198 Effects of Space Weather on the Ionosphere: A Case Study of Geomagnetic Storms during 17–28 February, 2014

Monday, 8 January 2018
Exhibit Hall 3 (ACC) (Austin, Texas)
Aol Sharon, Mbarara Univ. of Science and Technology, Mbarara, Uganda

This study focused on the effects of space weather on the ionosphere during geomagnetic storms for the period 18 - 28 February, 2014 over the African equatorial region. The dual frequency Global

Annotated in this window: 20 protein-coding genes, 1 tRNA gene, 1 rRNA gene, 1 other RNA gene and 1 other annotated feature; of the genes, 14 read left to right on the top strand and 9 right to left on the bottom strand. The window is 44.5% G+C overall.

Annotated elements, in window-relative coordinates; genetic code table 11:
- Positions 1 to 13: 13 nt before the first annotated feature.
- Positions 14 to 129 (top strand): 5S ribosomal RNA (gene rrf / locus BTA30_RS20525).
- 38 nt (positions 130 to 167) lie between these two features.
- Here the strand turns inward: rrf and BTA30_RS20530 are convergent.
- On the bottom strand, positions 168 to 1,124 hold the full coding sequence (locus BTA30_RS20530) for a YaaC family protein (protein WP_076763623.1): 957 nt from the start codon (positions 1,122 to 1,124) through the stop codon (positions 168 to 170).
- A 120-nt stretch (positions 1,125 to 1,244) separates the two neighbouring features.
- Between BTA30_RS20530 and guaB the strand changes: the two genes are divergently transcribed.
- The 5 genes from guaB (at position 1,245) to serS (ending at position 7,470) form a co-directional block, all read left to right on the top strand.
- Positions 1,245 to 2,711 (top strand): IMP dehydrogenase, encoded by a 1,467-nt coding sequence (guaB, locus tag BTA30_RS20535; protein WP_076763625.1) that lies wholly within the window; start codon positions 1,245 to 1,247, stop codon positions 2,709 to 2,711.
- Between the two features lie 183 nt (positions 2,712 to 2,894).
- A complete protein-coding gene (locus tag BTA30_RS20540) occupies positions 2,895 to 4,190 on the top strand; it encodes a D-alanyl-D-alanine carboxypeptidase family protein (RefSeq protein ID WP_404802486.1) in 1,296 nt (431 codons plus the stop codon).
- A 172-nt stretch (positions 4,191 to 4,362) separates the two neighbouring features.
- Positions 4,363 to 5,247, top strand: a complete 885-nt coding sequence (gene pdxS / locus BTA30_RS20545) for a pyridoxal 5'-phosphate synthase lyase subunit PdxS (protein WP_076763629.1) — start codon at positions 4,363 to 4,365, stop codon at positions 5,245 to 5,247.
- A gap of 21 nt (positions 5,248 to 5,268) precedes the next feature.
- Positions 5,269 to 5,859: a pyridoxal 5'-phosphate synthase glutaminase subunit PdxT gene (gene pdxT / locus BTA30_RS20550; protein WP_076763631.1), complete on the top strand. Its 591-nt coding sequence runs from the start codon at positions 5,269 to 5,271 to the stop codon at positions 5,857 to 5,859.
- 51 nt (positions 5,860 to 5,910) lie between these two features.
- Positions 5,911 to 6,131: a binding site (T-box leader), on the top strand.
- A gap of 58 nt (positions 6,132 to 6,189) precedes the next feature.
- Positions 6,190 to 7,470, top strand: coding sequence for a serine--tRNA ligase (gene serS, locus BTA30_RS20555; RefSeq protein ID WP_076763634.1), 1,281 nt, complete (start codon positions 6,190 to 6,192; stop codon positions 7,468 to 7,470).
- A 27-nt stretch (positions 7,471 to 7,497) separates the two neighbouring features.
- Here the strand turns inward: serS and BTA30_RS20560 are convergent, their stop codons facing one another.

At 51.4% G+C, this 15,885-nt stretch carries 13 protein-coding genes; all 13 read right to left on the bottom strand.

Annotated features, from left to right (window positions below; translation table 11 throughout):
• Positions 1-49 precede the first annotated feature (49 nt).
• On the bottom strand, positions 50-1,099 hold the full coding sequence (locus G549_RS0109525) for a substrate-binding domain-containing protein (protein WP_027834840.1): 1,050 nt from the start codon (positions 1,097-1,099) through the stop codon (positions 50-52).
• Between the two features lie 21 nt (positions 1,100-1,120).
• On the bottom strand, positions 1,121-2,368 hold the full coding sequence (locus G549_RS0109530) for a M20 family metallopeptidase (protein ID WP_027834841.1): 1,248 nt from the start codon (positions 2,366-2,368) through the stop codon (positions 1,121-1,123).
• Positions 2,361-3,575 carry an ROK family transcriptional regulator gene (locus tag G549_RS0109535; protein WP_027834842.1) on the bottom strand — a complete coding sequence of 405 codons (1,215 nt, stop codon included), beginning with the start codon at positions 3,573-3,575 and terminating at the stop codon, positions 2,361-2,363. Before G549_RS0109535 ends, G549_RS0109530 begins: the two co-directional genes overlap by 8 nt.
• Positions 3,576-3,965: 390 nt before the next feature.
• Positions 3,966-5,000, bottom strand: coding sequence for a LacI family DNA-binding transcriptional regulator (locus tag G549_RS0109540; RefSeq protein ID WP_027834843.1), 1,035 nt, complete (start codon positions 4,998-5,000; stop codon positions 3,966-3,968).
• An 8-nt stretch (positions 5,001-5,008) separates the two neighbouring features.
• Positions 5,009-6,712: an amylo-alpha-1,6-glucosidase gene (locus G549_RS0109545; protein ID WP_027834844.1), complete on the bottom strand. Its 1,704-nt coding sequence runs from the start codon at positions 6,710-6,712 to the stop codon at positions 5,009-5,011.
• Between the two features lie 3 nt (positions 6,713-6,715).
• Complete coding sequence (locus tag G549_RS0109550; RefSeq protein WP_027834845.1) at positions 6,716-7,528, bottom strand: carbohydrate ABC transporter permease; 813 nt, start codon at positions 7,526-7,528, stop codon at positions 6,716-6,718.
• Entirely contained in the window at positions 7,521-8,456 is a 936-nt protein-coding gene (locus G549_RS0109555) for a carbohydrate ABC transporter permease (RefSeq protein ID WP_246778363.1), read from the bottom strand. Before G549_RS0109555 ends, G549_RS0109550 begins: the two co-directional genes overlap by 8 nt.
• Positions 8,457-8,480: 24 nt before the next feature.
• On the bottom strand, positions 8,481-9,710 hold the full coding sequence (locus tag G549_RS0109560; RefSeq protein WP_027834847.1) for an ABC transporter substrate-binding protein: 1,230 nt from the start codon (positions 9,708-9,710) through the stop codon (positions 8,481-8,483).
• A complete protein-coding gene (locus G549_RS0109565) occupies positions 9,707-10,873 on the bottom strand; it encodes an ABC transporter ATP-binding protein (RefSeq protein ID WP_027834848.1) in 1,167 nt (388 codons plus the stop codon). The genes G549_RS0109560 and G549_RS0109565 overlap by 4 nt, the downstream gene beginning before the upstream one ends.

Positioning System (GPS) data were analyzed to obtain Total Electron Content (TEC) which were used to study the response of the ionosphere to the geomagnetic storms. During the period of study, a series of interplanetary shocks successively hit the Earth’s magnetosphere, leading to four geomagnetic storms. The storm onsets occurred on 18, 20, 23 and 27 February, 2014. Positive and negative ionospheric storm effects were observed during the period of study. These storm effects were discussed in terms of the Prompt Penetration Electric Field (PPEF), storm induced wind- lifting effect, and Disturbance Dynamo (DD) electric field. In addition, Rate Of Change of TEC Index (ROTI) were used to examine the occurrence of ionospheric irregularities. The generation of post - sunset irregularities were attributed to the Rayleigh Taylor Instability mechanism. Furthermore, the effect of the irregularities on Global Navigation Satellite System (GNSS) signals was analyzed by determining the number of visible satellites in 30 s intervals. A drop in the number of satellites was observed during the occurrence of ionospheric irregularities. This suggests that ionospheric irregularities cause loss of lock in GPS.
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